|Born||February 5, 1947|
|Award(s)||3x NASCAR Winston Cup champion|
2x NASCAR's Most popular driver
NASCAR's 50 Greatest Drivers
|Monster Energy NASCAR Cup Series statistics|
|Best pts finish||1st (1981, 1982, 1985)|
|First race||1972 Winston 500|
|Last race||2000 NAPA 500|
|First win||1975 Music City USA 420|
|Last win||1992 Mountain Dew Southern 500|
|NASCAR Xfinity Series statistics|
|Best pts finish||22nd (1986)|
|First race||1982 Mellow Yellow 300|
|Last race||2006 Goody's 250|
|First win||1982 Miller Time 300|
|Last win||1989 Goody's 300|
Darrell Waltrip (born February 5, 1947) is a retired NASCAR driver and current commentator for Fox Sports. He won three Winston Cup titles (1981, 1982, 1985), the 1989 Daytona 500, 1992 Southern 500, and is the undisputed Memorial Day major race record holder, having won an unprecedented five Coca-Cola 600 titles. His 84 Winston Cup race wins are the most by any driver in NASCAR's modern (post-1971) schedule format. His family, including his wife, the former Stephanie Rader, and daughters Jessica Leigh and Sarah Kaitlin, reside in Franklin, Tennessee.
An early racer in Kentucky, Waltrip's success led to him moving to Nashville, Tennessee, to race at the Nashville Speedway USA (now Music City Motorplex) at the Tennessee State Fairgrounds, where he would win two track championships. There, he would aggressively promote the week's race when he appeared on a local television program promoting the speedway's races, and was not afraid to frequent the show when other competitors refused. Some of the notorious trash-talking on air included making fun of drivers such as Coo Coo Marlin (whose son Sterling, later raced at the circuit and is a two-time Daytona 500 winner), James "Flookie" Buford, whose nickname he would mock on air (James and son Joe Buford were both track champions — Joe Buford would beat Waltrip's record of 55 wins at the MCM), and was known for a swagger similar to the swagger of another famous Kentuckian at the time, Muhammad Ali.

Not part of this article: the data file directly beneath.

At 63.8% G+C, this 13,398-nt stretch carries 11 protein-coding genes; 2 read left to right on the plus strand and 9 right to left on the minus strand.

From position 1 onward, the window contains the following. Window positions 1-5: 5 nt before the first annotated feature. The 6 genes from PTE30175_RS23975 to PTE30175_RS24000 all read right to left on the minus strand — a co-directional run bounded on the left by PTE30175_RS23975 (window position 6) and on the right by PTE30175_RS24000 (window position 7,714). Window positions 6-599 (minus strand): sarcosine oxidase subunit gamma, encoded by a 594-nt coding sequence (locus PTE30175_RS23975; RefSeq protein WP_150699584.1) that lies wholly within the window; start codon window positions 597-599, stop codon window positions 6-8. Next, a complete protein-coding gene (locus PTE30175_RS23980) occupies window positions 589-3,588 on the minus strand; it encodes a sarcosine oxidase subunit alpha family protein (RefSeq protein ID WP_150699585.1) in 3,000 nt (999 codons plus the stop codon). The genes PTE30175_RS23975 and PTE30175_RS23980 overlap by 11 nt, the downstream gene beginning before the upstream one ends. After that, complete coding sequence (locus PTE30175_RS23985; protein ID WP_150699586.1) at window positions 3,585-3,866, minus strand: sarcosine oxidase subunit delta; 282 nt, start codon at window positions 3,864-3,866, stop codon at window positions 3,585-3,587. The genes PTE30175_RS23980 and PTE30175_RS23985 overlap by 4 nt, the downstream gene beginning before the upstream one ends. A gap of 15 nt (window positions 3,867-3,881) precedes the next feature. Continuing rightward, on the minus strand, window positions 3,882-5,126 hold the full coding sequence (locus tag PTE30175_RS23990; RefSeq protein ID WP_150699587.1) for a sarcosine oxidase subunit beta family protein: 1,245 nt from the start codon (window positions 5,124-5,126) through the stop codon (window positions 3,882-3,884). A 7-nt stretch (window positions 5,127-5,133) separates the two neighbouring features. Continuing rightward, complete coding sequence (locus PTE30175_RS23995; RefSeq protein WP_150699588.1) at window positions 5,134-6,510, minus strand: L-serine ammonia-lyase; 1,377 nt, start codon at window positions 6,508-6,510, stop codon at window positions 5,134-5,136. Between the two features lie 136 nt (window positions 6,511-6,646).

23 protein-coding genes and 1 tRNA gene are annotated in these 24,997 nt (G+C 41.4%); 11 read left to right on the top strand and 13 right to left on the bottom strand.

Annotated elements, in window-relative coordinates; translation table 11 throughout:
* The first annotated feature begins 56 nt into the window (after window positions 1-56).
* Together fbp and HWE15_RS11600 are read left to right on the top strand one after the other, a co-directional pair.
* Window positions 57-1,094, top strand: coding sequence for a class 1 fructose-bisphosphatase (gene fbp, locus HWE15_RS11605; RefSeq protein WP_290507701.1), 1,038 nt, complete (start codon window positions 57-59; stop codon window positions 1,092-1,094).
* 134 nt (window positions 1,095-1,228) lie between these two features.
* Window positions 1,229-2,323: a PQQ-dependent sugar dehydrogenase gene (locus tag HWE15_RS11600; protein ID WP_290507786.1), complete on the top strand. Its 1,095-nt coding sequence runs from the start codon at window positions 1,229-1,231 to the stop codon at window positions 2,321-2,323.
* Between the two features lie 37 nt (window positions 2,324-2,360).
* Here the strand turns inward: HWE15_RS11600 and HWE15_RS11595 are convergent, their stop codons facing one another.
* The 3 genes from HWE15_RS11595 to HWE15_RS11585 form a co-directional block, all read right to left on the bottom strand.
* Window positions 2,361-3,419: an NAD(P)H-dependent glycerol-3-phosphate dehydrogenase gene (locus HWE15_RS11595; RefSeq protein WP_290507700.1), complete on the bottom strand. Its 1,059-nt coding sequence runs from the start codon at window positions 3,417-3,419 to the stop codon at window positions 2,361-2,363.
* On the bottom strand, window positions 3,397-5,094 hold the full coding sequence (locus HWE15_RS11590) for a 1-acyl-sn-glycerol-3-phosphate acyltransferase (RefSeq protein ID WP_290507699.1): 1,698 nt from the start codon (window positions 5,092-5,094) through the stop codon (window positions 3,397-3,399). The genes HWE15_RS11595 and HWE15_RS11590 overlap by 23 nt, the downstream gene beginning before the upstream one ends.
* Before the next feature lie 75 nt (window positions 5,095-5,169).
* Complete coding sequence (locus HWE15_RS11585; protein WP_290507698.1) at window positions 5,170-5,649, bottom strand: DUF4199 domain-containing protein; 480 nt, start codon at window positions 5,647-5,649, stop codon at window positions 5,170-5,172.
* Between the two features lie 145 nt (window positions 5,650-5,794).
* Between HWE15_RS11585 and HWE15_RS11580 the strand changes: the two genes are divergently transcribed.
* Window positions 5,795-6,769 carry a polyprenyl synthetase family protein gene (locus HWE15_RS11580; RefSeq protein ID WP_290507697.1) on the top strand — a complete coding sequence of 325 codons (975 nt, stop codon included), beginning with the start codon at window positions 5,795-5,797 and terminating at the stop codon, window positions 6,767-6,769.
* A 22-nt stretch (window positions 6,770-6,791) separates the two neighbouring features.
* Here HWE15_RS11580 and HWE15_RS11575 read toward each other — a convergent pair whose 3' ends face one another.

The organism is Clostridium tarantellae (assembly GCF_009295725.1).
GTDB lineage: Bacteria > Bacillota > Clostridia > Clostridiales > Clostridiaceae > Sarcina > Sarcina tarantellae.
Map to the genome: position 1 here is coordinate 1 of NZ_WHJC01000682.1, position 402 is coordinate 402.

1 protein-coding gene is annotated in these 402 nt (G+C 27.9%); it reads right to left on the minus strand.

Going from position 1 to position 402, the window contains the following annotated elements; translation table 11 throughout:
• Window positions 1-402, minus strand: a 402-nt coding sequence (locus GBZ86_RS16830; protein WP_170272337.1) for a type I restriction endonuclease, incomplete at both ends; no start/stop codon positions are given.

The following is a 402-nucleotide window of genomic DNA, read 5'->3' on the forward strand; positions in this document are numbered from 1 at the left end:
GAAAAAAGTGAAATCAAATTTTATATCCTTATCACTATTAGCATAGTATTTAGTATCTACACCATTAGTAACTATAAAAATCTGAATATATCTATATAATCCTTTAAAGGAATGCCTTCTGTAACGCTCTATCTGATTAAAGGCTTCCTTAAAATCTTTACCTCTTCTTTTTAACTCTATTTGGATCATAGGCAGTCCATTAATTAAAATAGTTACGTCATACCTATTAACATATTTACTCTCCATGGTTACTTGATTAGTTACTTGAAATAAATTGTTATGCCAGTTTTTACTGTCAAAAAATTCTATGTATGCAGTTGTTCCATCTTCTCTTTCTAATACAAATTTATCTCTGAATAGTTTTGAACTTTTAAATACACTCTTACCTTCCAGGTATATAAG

While some fans didn't like it, it pleased track management that he was helping sell tickets, leading to extra paychecks from track operators for his promotional skills. He also embraced WSM radio host Ralph Emery during his early years, forming a bond which would be influential during his career, as Waltrip would later substitute for Emery in the 1980's on Emery's television show.
Waltrip started in the Cup level in 1972 with an old Mercury Cyclone which was originally the 1967 Ford driven by Mario Andretti to victory in the 1967 Daytona 500. That car was later rebuilt into a Mercury Cyclone for Rolf Stommelen at Talladega before Waltrip purchased the car and made it the #95 Terminal Transport Mercury. It was his primary car for his first few seasons.
As he moved into the Cup level in the 1970's, his aggressive driving and outspoken style earned him the nickname "Jaws", a reference to the 1975 film about a killer shark. The nickname was given to Waltrip by rival Cale Yarborough in an interview after Waltrip crashed Yarborough out of a race. Waltrip himself preferred the nicknames "D.W." or "D-Dubya" but he did acknowledge Yarborough by displaying an inflatable toy shark in his pit at the next race. The nickname stuck after Waltrip made a now famous comment about one time rival Dale Earnhardt, in which he stated that he could say whatever he wanted about Dale and his team in the news because they "wouldn't be able to read it anyway".